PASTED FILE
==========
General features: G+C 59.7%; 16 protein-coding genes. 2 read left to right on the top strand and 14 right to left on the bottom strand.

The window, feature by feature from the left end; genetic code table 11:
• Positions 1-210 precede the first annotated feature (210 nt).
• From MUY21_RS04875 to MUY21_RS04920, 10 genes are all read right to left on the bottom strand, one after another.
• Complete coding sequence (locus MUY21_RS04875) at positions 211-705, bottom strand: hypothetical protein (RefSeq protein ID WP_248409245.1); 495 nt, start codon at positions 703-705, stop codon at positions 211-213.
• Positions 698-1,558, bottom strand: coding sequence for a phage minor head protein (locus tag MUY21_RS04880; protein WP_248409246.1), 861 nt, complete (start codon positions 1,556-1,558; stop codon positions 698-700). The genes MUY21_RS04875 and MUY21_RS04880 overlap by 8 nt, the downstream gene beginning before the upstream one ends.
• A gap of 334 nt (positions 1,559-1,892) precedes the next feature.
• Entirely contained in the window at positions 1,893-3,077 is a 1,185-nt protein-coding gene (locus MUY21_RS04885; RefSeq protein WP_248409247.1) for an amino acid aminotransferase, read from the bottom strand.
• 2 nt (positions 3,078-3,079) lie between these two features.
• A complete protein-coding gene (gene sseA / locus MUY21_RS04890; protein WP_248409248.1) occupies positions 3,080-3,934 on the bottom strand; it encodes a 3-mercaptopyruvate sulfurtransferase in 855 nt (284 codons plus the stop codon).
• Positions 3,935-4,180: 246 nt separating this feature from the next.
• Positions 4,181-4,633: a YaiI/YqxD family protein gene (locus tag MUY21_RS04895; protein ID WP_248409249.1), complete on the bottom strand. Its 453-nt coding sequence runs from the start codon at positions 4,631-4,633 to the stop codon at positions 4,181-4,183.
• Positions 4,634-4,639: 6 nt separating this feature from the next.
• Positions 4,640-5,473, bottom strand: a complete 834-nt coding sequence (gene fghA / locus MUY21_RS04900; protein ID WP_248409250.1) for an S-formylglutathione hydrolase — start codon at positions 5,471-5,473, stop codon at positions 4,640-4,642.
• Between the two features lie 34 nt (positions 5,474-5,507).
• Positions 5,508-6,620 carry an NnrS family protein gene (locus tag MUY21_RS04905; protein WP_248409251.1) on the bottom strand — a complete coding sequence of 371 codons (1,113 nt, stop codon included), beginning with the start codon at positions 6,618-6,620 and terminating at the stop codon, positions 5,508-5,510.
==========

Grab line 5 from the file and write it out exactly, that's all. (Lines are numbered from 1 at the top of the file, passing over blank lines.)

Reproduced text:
• Complete coding sequence (locus MUY21_RS04875) at positions 211-705, bottom strand: hypothetical protein (RefSeq protein ID WP_248409245.1); 495 nt, start codon at positions 703-705, stop codon at positions 211-213.